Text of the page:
Men’s health issues track closely with age and natural changes that take place over the course of a man’s life. The following guidelines are designed to help men understand key health issues at each stage of life and the impact that aging will have on their health.
Young men typically experience high levels of testosterone that results in heightened sex drive, increased strength, stamina and risk-taking. Therefore, health issues related to young men often involve addressing risky behaviour and preventing accidents, illnesses or injuries. Some common issues for young men are sexually transmitted or other infectious diseases, sports-related injuries, aggressive behaviour, muscle strains, acne, accidents or substance abuse.
Young men between the ages of 15 and 29 are at the highest risk of developing testicular cancer and should be aware of the normal look and feel of their testicles. If the testicles present with changes or pain, they are encouraged to follow up with their doctor. This is also a good time to begin seeing a physician on a regular basis. Regular check-ups will allow your care team to get an early start on disease prevention, compile and evaluate your complete health history and consider any hereditary issues that may arise in the future.
Men who are planning a family or have young children often have health questions or concerns related to procreation, fertility and parenthood. Depending upon the nature of the problem, care may involve counseling and education, lab tests to determine reproductive viability, medication and treatment, and in some cases, surgical intervention. Hair loss, allergies, training injuries and early signs of posture related complaints such as neck, shoulder or back pain are also common complaints at this age. If a man is considering a vasectomy this is usually the time he starts having questions.
Skin cancer is a concern for men of all ages but becomes increasingly prevalent as men age. Remember to always cover up, put on a hat and wear sunscreen!
Men between the ages of 45 and 65 are in the most precarious zone for establishing long-term prospects for good health. Lifestyle choices made during this period of life will have a profound impact on a man’s future health. Poor decisions made up to, and during this stage of life, can pare unnecessary years off an otherwise productive life. Happily, wise decisions made during this period can add years and drive enhanced quality of life. Although men often prefer not to admit it, many changes that occur during this period of life are the result of changing hormones, particularly declining Testosterone levels. Declining Testosterone that drops steadily by 1% a year after age 50 can cause an increase in irritability, anger and depression as well as a marked loss of strength, motivation, sex-drive and energy.
It often seems unfair that decreases in strength, motivation and energy occur just at the time in life when exercise is most crucial. Weight gain that occurs as a man’s metabolism begins to slow in his late 30’s and early 40’s suggests that by age 50 many men are carrying excess weight, have elevated blood glucose and elevated blood pressure. Excess weight around the waist is of particular concern, as fat stores place men at an increased risk for high blood pressure, high blood cholesterol, type-2 diabetes, heart disease and stroke.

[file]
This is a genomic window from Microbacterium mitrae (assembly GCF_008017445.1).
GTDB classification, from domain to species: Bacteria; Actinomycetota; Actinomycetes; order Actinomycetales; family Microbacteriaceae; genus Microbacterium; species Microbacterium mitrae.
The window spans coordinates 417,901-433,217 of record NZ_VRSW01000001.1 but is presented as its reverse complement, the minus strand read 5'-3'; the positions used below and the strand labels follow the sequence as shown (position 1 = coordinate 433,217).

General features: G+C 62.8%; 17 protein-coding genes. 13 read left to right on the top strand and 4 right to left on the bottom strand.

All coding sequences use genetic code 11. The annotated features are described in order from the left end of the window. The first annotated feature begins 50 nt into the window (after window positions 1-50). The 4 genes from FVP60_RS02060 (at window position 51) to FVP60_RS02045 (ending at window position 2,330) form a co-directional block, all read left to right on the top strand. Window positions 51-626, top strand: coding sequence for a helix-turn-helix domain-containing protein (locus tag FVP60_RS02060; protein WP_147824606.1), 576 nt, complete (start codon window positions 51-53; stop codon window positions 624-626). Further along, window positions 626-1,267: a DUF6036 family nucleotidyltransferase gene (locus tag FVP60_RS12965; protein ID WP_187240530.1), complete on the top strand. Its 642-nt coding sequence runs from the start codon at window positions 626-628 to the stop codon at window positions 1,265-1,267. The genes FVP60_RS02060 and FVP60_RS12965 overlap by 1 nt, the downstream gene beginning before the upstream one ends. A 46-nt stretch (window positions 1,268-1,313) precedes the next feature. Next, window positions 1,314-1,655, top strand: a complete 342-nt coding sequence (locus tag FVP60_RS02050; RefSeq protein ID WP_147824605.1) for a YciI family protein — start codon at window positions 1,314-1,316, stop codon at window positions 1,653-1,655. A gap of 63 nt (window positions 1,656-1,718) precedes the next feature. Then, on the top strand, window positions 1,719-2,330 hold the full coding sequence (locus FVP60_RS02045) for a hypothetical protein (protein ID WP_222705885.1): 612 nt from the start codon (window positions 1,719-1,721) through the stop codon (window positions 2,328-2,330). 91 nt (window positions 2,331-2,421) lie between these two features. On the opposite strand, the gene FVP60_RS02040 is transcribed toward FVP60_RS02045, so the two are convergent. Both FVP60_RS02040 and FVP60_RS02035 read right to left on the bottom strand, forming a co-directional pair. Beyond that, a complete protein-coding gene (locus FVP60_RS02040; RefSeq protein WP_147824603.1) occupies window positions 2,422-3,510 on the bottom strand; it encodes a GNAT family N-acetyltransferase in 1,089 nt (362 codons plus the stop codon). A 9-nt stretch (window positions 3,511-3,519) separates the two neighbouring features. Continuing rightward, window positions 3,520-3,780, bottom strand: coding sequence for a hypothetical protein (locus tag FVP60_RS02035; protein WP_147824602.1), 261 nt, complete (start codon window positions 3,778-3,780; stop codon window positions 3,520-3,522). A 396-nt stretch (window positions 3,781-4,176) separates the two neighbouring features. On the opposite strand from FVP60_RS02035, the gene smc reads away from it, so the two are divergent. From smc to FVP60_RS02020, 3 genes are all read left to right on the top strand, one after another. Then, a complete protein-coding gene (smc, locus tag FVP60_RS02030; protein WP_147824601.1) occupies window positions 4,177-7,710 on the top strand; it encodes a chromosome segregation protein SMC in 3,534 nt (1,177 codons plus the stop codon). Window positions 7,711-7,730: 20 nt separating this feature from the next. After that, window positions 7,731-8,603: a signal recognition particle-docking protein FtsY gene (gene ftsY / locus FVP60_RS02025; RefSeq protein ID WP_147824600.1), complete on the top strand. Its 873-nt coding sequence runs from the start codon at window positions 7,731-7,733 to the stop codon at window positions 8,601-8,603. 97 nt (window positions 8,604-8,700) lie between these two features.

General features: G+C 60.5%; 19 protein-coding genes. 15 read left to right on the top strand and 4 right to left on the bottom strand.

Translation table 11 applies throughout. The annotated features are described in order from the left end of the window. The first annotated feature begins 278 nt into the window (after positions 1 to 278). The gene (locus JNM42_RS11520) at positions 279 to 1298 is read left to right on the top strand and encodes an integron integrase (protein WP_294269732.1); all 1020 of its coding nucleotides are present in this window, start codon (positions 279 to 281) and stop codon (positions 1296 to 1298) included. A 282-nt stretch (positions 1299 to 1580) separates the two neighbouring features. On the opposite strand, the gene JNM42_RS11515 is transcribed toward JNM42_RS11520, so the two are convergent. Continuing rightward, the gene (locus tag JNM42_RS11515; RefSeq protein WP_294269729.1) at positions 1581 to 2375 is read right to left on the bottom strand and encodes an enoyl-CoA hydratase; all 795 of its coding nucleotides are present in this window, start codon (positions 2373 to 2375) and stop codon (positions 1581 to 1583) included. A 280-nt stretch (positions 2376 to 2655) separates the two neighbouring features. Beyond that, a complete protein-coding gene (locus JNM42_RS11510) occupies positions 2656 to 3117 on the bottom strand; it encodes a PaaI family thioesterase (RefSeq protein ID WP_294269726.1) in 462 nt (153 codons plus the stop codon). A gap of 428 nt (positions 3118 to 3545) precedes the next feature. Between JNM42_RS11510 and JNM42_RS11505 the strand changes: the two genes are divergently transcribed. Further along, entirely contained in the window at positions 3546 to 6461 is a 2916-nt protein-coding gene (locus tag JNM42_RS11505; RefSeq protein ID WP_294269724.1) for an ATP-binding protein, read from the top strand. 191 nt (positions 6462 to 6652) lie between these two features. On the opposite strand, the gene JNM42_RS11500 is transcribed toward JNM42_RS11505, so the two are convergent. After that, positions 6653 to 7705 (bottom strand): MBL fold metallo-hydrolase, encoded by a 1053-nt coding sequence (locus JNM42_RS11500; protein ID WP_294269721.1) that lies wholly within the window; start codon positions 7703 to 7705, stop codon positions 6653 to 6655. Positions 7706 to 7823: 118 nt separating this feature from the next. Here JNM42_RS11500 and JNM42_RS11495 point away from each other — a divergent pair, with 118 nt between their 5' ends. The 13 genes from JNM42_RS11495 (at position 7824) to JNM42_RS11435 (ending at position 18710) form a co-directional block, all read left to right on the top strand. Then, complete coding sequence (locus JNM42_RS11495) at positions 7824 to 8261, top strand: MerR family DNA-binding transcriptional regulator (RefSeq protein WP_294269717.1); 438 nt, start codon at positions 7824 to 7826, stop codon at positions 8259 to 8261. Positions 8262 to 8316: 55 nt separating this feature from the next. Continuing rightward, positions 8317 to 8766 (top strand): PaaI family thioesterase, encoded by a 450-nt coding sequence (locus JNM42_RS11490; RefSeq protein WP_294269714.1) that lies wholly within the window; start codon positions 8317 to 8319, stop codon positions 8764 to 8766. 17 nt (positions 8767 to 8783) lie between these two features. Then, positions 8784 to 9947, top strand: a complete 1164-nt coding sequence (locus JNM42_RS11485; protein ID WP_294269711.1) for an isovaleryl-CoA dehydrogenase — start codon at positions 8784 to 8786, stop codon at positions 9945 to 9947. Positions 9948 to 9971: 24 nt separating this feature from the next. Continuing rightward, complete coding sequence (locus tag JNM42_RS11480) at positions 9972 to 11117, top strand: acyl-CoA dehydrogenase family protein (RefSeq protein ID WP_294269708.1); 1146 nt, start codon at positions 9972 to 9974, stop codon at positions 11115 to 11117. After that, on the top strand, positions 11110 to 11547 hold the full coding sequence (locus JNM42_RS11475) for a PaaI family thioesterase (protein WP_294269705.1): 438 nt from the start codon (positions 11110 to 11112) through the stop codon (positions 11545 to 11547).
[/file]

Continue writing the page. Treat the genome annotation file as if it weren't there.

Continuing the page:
Increased risk of cardiovascular events often begins at the height of a man’s career when his earning potential is greatest and he is feeling the dual responsibilities of work and family pressure. Increased commitments often make it difficult to eat nutritious well-balanced meals or find time to exercise. Longer hours of work, travel, restaurant cuisine and poor-quality sleep also exacerbate the situation. This “perfect storm” of risks can greatly impact health and put middle-aged men at increased risk for diabetes, cancer, heart disease and cardiovascular events.
But it doesn’t have to be that way—many of the key risk factors for men’s age-related illnesses can be managed by lifestyle modification, early detection, treatment and intervention. Start paying special attention to your numbers: waist circumference, blood pressure, cholesterol and blood sugar. Talk to your care team about what’s healthy for you and specific strategies to reduce your risks. Prevalence of prostate and colon cancer increase around this age so regular screenings are prudent to catch them in the earliest stages when treatment is most effective.
Men in their later years often require close surveillance for early signs of cancer, cardiovascular disease and many common age-related issues such as erectile dysfunction, incontinence, early stages of cognitive decline, Alzheimer’s, anxiety and depression. Nearing end-of-life, special assistance may be required to transition to a care home or assisted living. In later years men should be screened for osteoporosis and receive regular vision and hearing tests.
Whatever your stage in life your Copeman Healthcare team is here to help. Please reach out to your care team to discuss your personalized prevention plan or any issues or concerns.
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